Black Sweat from 3121
Its criminal how the listening audience turned away from Prince in the mid to late 90’s and on. 3121 is an album from 2006 and It is one of his best. Black Sweat in particular is one of the top five nastiest funk songs he ever constructed. My face screws up every time it starts. The hook is incredible, the drums are next level. You should listen to this song but you should make sure you have nice headphones. If you don’t then take it to the car; trust me.
A Case Of U from One Nite Alone…
I might sound whiny about the left behind music hanging around one of music’s most important careers but I am not mad at anyone. Prince was so productive he buried treasure all over the map. I love Joni Mitchell A LOT. I don’t love her like Prince did. He pulls A Case Of U from Joni’s most pulverizing and vulnerable album Blue from 1971. Prince lets his voice tip toe through the emotional vulnerability and stand to declare strength the way she always did. He gets the mixture. Throughout One Night Alone… his piano work is staggering. His sense of time is exact on a mechanized level. You can listen to him play piano and guitar (on The Truth) so well you’d think he was an artificial intelligence robot sent from the future to teach us music. Add to that how intuitive his song selection musical vision and vocal tone is and it is an eye opening listen.
Paisley Park from Around The World In A Day
Prince loved Stevie Wonder but he loved Joni Mitchell just as much. He was very influenced by the psychedelic music of the 1960’s. Around The World In A Day is an exploration of the spirit brought on music by The Beatles and others. The reason it doesn’t get much love outside of Raspberry Beret is its placement as follow up album to Purple Rain. No one expected an exploration of psychedelia following a world dominating classic. Wouldn’t you just do that again?! You would. Prince wouldn’t. Outside of all that contextual jibber jabber Paisley Park is a hypnotic song. His vocals float above the hammering drum machine and the characters he etches go through sadness, forgiveness, and growth. He cares about everyone he mentions and paints them like Renoir watching dancing couples. All the colors are bright and lustrous.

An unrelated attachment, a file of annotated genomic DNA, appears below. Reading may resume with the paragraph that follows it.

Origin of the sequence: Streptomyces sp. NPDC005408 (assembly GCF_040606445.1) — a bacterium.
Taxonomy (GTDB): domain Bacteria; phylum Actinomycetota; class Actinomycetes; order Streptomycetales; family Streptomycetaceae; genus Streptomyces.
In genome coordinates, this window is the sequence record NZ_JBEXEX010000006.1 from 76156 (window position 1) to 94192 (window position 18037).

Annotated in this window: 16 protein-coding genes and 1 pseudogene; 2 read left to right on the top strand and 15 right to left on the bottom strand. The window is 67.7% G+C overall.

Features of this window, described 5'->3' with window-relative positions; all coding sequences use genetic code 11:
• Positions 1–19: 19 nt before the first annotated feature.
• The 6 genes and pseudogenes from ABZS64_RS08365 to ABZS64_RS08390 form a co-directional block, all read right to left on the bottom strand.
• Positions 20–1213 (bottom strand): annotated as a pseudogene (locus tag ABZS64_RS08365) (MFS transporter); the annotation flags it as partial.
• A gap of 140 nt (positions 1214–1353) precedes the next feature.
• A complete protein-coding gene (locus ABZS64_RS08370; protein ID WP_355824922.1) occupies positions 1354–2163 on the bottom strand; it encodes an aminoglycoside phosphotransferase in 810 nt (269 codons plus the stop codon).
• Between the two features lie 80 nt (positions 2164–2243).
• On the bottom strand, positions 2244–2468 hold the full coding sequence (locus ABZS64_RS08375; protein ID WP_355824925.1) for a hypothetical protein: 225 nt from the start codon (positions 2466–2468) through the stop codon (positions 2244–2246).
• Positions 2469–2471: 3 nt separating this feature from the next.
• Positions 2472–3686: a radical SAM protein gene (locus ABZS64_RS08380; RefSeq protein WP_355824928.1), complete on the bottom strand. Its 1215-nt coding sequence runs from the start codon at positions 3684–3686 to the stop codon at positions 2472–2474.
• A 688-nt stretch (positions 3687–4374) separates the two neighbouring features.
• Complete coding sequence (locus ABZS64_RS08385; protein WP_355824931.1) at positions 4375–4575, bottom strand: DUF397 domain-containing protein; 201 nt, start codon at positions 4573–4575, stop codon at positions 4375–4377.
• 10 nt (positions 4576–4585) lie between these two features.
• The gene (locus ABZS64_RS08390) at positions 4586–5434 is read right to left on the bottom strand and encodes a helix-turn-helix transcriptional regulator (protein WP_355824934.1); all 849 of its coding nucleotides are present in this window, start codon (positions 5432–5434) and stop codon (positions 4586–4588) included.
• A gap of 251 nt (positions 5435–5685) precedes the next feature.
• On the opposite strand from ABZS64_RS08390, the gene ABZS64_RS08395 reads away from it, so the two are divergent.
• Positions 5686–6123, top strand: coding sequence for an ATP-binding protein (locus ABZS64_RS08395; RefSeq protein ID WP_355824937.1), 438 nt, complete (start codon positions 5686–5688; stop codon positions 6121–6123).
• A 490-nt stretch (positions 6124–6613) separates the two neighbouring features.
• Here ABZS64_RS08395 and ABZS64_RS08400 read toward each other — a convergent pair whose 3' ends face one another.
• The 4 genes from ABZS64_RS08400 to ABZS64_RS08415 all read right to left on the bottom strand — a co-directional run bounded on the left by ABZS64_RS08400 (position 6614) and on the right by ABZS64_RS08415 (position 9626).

Most of these songs and albums mentioned are on your basic streaming services but Exodus could be tough. Here is a youtube link for the album in case.
Song of The Year-Recognize by Bun-B featuring TI & Big K.R.I.T. produced by Big K.R.I.T.
I’ve made the argument that the pop sphere is larger than it has ever been due to the ability to find anything. The gatekeeper role of radio and upper level music executives isn’t anywhere near as important…but I’m willing to make the opposite argument now. I think it is possible that due to trending patterns on social media we have less pop music than we ever have before. What happens is a new album drops (maybe its Eminem maybe its Nicki Minaj) it is just the largest name that week and that album gets blogged about and all caps shouted at by the whole world. So that giant internet information space turns out to be a giant garage with one car parked in it.
So while people were coming up to me saying “What do you think about this Eminem?!” I was shrugging and asking them if they had heard Bun-B’s new album Return of The Trill to blank stares. Firstly, I thought all the hip kids were pro-UGK now…shouldn’t we be supporting? Second, all the criticisms of Eminem’s Kamikaze are resolved within Return of The Trill. Bun asserts himself without discounting the younger generation.
Production wise Bun linked with his greatest musical partner post-Pimp, Big K.R.I.T. The Mississippi mastermind produces half of the fourteen songs on Return of The Trill. In movies, TV, books whenever the South is portrayed it is either an authentic take or reeks of artificiality. You can tell when you press play if no one involved in making it actually knows or cares about the South. K.R.I.T. makes beats that are deeply southern with gospel flair (see Traphandz) and the same kind of speaker shaking movement peak UGK brought to the speaker.